Chilean Odds & Ends

There are a number of things I meant to write down about Chile but didn’t; some of them seemed too everyday to mention, while others I just forgot to bring up. Here is a small compilation of some of these.


As you know, I made an effort to think in Spanish as I walked around the city. Since it was a very hilly city and my limbs are rather decrepit, many of my thought-conversations involved an inventory of which joints hurt today. While I can’t compare to my mother’s talent for recalling amusing linguistic difficulties, there was one error in particular that I made several times that stuck out to me. I would very seriously think, “Me duele la ardilla.” What I meant was that my knee hurt me, but the word for knee is rodilla, where ardilla means squirrel. I could never keep them straight, and thus, I constantly reaffirmed that the squirrel hurts me.


As with many Latin American countries, street harassment is a part of everyday life. It’s like smog in Los Angeles: you can learn to ignore it, and some days it’s less thick than others, but it still pervades everything. If you walk in the streets, you will inevitably be breathing it. On the bright side, it seems to be almost entirely verbal, at least in my experience: every third man in the street might eye me, but nobody tried to grab me (other than one eight-year-old boy in an Argentine supermarket). The constant male attention didn’t upset or bother me, but I didn’t love it either, since I felt I ought be more vigilant because of it.

Other than the occasional whistle or hiss, much of the street harassment was verbal, most commonly a single word that its speaker doubtless regarded as paying a compliment. I heard every single variant of “beautiful” I knew, both in English and Spanish: beautiful, pretty, linda, hermosa, bonita, preciosa, bella. I refused to respond to the English comments, because can’t you see I speak Spanish? If I wasn’t fully focused on ignoring street-comments, I might respond to the Spanish comments with a dry half-smile, but would continue striding ceaselessly past.

At one point, when I was coming back from a trip, I rode in the front seat of a microbus because of my giant backpack, despite the sign designating the seat for elderly people and pregnant women. I noticed an old man staring at me, seemingly disapproving, and I worryingly assumed that he was cross with me for taking the front seat. However, when he stood up to disembark, he paused in front of me, and declared, in accented English, “You are a beautiful woman.” Well, I guess that’s better than irritation.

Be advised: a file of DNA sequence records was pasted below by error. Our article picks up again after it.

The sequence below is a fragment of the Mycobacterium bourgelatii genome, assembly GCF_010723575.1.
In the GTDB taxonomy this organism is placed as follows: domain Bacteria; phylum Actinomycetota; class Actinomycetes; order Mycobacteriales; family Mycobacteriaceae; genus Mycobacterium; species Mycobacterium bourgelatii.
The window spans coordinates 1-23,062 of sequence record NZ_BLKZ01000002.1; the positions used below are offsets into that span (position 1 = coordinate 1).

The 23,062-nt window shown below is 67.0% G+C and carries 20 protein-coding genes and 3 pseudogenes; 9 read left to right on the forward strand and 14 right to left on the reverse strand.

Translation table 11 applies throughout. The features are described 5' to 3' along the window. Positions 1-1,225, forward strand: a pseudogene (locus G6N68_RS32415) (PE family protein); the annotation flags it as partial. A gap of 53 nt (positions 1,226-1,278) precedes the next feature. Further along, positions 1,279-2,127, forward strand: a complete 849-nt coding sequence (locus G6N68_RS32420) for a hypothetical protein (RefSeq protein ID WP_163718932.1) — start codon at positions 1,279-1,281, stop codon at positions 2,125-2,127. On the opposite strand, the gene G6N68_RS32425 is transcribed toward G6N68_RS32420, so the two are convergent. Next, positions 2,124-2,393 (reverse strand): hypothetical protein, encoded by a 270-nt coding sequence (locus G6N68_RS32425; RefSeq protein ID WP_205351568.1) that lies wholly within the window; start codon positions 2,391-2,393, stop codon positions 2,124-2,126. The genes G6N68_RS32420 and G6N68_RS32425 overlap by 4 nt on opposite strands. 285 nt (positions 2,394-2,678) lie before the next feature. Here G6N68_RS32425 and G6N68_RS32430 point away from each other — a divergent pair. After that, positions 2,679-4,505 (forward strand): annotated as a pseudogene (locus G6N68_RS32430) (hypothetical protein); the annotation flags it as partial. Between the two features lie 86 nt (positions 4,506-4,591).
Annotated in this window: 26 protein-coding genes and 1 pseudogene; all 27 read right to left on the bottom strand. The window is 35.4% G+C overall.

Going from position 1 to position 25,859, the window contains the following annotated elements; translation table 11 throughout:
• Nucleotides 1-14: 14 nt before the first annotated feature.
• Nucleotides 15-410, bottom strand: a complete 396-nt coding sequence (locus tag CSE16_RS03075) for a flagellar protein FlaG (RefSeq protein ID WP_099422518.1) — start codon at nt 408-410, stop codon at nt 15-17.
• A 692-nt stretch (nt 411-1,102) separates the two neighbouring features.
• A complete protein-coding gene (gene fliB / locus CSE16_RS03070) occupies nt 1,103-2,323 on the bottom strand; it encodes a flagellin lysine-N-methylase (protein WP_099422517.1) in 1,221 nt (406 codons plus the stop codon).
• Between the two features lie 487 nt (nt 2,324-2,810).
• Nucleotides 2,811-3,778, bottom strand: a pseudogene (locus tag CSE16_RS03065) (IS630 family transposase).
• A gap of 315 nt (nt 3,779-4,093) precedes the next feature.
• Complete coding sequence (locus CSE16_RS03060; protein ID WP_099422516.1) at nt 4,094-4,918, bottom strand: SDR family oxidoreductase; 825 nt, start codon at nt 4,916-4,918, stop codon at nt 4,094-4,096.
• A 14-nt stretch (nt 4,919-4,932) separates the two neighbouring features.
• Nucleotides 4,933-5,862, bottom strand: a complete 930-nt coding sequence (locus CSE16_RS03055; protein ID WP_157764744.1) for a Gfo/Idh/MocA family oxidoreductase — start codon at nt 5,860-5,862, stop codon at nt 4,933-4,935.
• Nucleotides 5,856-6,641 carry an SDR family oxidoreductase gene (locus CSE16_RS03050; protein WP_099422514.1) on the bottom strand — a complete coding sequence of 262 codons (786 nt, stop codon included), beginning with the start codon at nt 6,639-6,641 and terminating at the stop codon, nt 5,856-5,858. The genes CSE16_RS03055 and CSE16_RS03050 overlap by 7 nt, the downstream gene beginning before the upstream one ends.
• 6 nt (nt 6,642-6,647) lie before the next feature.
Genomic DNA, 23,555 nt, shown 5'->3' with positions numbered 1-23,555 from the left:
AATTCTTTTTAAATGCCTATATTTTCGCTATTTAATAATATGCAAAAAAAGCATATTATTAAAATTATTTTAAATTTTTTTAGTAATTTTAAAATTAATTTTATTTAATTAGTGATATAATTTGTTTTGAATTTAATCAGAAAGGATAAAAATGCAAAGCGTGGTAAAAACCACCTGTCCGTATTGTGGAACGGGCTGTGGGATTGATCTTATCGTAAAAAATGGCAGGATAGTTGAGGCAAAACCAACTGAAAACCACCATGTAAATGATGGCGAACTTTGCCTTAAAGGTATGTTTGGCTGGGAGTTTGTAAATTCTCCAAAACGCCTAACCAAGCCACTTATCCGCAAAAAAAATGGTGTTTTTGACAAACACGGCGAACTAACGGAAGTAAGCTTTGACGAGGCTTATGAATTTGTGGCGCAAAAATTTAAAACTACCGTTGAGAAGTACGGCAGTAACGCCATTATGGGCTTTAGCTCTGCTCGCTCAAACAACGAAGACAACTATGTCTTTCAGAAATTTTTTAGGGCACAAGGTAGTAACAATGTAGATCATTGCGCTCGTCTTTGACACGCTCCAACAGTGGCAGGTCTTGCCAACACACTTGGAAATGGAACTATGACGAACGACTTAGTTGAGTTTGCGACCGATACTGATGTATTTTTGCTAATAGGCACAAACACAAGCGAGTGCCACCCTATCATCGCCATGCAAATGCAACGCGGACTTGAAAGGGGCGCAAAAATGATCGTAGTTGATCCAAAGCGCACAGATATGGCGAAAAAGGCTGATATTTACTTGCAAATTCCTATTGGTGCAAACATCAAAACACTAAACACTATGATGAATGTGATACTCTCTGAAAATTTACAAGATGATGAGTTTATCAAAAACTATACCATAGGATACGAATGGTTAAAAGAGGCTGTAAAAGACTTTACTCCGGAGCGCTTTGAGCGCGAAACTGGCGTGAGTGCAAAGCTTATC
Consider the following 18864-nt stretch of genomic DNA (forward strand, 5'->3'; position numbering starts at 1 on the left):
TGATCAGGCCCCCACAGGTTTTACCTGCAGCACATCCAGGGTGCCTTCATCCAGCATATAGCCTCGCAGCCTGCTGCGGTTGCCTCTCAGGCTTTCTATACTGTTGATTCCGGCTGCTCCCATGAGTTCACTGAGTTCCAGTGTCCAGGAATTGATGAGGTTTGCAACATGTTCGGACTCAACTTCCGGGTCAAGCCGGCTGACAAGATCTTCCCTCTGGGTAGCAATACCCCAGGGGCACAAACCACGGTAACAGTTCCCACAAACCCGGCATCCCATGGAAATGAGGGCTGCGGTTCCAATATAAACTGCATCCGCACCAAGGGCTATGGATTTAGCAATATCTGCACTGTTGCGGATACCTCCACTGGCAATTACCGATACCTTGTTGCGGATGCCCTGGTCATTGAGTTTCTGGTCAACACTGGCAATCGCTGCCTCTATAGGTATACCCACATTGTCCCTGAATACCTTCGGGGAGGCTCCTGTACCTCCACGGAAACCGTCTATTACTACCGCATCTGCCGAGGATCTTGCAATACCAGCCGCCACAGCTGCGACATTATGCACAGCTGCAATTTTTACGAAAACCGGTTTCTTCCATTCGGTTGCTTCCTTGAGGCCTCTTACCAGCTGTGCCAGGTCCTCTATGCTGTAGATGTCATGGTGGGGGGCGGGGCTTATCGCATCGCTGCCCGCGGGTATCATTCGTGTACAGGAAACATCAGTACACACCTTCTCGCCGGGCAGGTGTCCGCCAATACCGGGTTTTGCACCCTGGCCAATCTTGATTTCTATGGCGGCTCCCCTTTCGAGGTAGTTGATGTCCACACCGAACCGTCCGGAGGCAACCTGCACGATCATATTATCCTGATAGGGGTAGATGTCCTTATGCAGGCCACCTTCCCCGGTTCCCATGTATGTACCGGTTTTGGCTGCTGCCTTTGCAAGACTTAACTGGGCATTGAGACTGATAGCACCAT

Since I arrived to Chile with short, dark brown hair, I wondered whether I might see less street harassment, but that didn’t seem to be the case. One especially strange aspect of my experience was that one part of my appearance was seen as “exotic” and was often commented upon: my blue eyes, a relative rarity there.


There is a Spanish verb for “to google,” which is googlear. Isn’t that fabulous? Necesito googlear muchas palabras de español.


During normal Northern Hemisphere winters, I often spend my time acquiring small colds and illnesses, and then recovering from them just in time to catch a new one — a by-product of the dampness and close quarters. When I was in Chile, I only got ill once, when I traveled to winter-weather Patagonia. Obviously, this means that I should fly to warmer climes every winter, for my health. (Although then I would miss out on the trappings and the fireplace-inspiring weather of my favorite season, which would sadden me.) Still, I was pleased to have an illness-free December, for once.


I am eternally in love with any culture that believes avocado is a key everyday food. Do you know how fast food chains, when they open stores in new countries, will often add special items to their menu that better reflect the preferences of the country? Well, that item — for Chile — is a beef or fried chicken burger piled high with avocado, called an italiano.


That’s all I have to say, for now. Soon I shall post a round-up of links for the trip, and then perhaps a thing about what it’s like to be back. And then: who knows?

3 thoughts on “Chilean Odds & Ends

  1. I loved reading your last tidbit-ridden post. I want more tidbits. Round tidbits, purple tidbits, tidbits that fade in the sun. Why did an eight-year-old grab you? Did you consider he might have been an auld, auld man disguised as an eight-year-old? Maybe he wasn’t even human. That happens, sometimes.

    1. I suspect he grabbed me because he knew he could get away with it, and also because he was Argentine. He grinned mischievously, and I gazed at him with coldness and auldness.

  2. Bad, bad squirrel. Una vieja should be mighty pleased you referenced-and linked to-her talent for recalling linguistic difficulties, I think. She’s famous! (famous-er) I wonder if a doctor could prescribe Southern Hemisphere trips, like they did in the auld days? You know, a hysterectomy here, leeches there, a trip to Chile to unblock your phlegmatic humours.
    P.S. WAction Arbuckle,

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